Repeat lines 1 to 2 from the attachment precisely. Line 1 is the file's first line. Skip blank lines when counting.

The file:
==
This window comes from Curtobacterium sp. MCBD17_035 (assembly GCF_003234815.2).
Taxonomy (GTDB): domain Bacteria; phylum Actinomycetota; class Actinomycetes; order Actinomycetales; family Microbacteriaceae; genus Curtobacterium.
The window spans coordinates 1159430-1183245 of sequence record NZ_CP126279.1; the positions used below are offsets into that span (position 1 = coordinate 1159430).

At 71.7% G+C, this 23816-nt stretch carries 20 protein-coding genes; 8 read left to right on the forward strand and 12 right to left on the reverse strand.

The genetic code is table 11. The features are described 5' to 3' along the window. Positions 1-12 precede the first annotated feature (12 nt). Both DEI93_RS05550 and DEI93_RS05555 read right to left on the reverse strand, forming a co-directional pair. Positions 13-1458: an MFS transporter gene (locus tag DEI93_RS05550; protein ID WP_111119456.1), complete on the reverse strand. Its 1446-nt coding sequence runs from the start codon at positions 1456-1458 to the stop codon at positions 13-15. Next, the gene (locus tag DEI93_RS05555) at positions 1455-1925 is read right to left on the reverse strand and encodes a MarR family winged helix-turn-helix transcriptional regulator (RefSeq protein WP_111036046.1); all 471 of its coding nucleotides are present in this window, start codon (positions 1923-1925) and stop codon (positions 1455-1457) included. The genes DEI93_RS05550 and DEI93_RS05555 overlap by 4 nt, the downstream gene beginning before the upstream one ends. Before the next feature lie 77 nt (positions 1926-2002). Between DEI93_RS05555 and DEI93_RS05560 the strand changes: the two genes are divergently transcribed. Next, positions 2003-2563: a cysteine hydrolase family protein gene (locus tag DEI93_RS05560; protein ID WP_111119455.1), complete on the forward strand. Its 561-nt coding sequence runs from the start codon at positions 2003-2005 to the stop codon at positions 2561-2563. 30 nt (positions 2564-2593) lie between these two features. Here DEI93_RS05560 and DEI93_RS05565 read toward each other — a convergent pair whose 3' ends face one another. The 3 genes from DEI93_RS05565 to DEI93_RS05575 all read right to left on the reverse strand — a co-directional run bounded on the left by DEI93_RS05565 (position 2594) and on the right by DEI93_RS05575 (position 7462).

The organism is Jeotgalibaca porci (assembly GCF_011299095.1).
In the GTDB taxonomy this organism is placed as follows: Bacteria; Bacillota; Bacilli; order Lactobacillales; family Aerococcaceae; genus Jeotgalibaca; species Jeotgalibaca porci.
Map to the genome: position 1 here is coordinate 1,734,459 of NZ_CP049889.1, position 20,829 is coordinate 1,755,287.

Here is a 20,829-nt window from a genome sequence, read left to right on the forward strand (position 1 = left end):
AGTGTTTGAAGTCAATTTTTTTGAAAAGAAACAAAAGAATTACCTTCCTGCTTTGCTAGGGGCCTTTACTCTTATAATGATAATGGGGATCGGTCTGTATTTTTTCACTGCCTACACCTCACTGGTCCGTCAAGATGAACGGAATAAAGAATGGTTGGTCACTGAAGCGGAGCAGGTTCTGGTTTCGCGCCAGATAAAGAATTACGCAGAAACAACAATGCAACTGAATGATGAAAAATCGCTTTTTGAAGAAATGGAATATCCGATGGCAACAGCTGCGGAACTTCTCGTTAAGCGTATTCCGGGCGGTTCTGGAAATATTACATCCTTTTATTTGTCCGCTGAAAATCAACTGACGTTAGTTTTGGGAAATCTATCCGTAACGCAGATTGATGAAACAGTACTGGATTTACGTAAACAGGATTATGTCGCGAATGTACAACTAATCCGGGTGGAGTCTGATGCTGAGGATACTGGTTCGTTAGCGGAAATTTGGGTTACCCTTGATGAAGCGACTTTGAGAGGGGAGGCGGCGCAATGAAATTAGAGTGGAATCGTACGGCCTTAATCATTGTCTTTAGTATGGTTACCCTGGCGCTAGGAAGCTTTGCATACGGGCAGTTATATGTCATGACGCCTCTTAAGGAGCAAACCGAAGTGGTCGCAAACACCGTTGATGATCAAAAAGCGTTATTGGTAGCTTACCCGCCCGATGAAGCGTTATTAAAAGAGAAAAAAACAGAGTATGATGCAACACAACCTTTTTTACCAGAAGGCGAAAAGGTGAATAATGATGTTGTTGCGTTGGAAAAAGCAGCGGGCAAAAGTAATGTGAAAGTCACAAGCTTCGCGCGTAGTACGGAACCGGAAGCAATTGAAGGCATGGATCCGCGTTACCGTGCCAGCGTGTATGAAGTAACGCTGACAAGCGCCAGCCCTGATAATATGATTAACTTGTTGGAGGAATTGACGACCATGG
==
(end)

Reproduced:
This window comes from Curtobacterium sp. MCBD17_035 (assembly GCF_003234815.2).
Taxonomy (GTDB): domain Bacteria; phylum Actinomycetota; class Actinomycetes; order Actinomycetales; family Microbacteriaceae; genus Curtobacterium.